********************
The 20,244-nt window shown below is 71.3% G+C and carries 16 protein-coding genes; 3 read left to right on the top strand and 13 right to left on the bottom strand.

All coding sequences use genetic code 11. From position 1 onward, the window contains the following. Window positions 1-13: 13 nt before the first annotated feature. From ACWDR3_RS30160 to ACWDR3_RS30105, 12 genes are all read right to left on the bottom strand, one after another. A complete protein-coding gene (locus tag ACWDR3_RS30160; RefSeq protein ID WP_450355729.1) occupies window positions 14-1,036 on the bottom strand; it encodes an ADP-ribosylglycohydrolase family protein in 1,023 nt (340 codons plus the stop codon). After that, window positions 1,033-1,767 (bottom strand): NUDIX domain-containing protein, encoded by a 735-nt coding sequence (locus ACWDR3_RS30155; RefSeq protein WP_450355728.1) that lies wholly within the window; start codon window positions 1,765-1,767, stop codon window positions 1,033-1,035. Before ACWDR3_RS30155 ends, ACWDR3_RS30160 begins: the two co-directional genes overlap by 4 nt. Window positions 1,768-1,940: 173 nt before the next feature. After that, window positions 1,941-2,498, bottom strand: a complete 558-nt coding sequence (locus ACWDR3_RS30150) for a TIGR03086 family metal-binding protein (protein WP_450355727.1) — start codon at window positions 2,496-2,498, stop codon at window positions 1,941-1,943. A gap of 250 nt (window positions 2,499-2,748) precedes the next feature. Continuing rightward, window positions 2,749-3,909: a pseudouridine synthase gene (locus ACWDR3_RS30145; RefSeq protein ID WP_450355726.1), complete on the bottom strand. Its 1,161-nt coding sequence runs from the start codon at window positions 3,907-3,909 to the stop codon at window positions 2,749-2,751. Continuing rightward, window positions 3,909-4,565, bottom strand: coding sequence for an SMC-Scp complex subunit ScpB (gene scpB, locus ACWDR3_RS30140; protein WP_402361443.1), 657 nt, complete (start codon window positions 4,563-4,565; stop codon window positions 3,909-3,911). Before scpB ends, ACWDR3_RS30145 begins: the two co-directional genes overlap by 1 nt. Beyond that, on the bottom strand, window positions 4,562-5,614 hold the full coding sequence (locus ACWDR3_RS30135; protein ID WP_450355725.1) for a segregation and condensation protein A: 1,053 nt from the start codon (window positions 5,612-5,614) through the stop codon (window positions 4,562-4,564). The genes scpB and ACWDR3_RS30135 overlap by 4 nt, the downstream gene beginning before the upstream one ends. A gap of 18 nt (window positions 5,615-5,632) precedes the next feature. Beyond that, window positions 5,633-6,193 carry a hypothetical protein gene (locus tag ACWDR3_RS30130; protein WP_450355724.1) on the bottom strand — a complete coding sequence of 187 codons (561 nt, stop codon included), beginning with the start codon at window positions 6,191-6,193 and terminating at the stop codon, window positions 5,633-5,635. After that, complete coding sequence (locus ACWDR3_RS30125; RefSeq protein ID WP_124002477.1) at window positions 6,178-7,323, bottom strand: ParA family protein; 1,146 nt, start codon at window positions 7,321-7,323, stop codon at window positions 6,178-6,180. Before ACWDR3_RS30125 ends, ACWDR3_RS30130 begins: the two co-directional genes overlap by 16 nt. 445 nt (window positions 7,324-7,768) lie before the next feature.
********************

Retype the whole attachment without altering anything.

The 20,244-nt window shown below is 71.3% G+C and carries 16 protein-coding genes; 3 read left to right on the top strand and 13 right to left on the bottom strand.

All coding sequences use genetic code 11. From position 1 onward, the window contains the following. Window positions 1-13: 13 nt before the first annotated feature. From ACWDR3_RS30160 to ACWDR3_RS30105, 12 genes are all read right to left on the bottom strand, one after another. A complete protein-coding gene (locus tag ACWDR3_RS30160; RefSeq protein ID WP_450355729.1) occupies window positions 14-1,036 on the bottom strand; it encodes an ADP-ribosylglycohydrolase family protein in 1,023 nt (340 codons plus the stop codon). After that, window positions 1,033-1,767 (bottom strand): NUDIX domain-containing protein, encoded by a 735-nt coding sequence (locus ACWDR3_RS30155; RefSeq protein WP_450355728.1) that lies wholly within the window; start codon window positions 1,765-1,767, stop codon window positions 1,033-1,035. Before ACWDR3_RS30155 ends, ACWDR3_RS30160 begins: the two co-directional genes overlap by 4 nt. Window positions 1,768-1,940: 173 nt before the next feature. After that, window positions 1,941-2,498, bottom strand: a complete 558-nt coding sequence (locus ACWDR3_RS30150) for a TIGR03086 family metal-binding protein (protein WP_450355727.1) — start codon at window positions 2,496-2,498, stop codon at window positions 1,941-1,943. A gap of 250 nt (window positions 2,499-2,748) precedes the next feature. Continuing rightward, window positions 2,749-3,909: a pseudouridine synthase gene (locus ACWDR3_RS30145; RefSeq protein ID WP_450355726.1), complete on the bottom strand. Its 1,161-nt coding sequence runs from the start codon at window positions 3,907-3,909 to the stop codon at window positions 2,749-2,751. Continuing rightward, window positions 3,909-4,565, bottom strand: coding sequence for an SMC-Scp complex subunit ScpB (gene scpB, locus ACWDR3_RS30140; protein WP_402361443.1), 657 nt, complete (start codon window positions 4,563-4,565; stop codon window positions 3,909-3,911). Before scpB ends, ACWDR3_RS30145 begins: the two co-directional genes overlap by 1 nt. Beyond that, on the bottom strand, window positions 4,562-5,614 hold the full coding sequence (locus ACWDR3_RS30135; protein ID WP_450355725.1) for a segregation and condensation protein A: 1,053 nt from the start codon (window positions 5,612-5,614) through the stop codon (window positions 4,562-4,564). The genes scpB and ACWDR3_RS30135 overlap by 4 nt, the downstream gene beginning before the upstream one ends. A gap of 18 nt (window positions 5,615-5,632) precedes the next feature. Beyond that, window positions 5,633-6,193 carry a hypothetical protein gene (locus tag ACWDR3_RS30130; protein WP_450355724.1) on the bottom strand — a complete coding sequence of 187 codons (561 nt, stop codon included), beginning with the start codon at window positions 6,191-6,193 and terminating at the stop codon, window positions 5,633-5,635. After that, complete coding sequence (locus ACWDR3_RS30125; RefSeq protein ID WP_124002477.1) at window positions 6,178-7,323, bottom strand: ParA family protein; 1,146 nt, start codon at window positions 7,321-7,323, stop codon at window positions 6,178-6,180. Before ACWDR3_RS30125 ends, ACWDR3_RS30130 begins: the two co-directional genes overlap by 16 nt. 445 nt (window positions 7,324-7,768) lie before the next feature.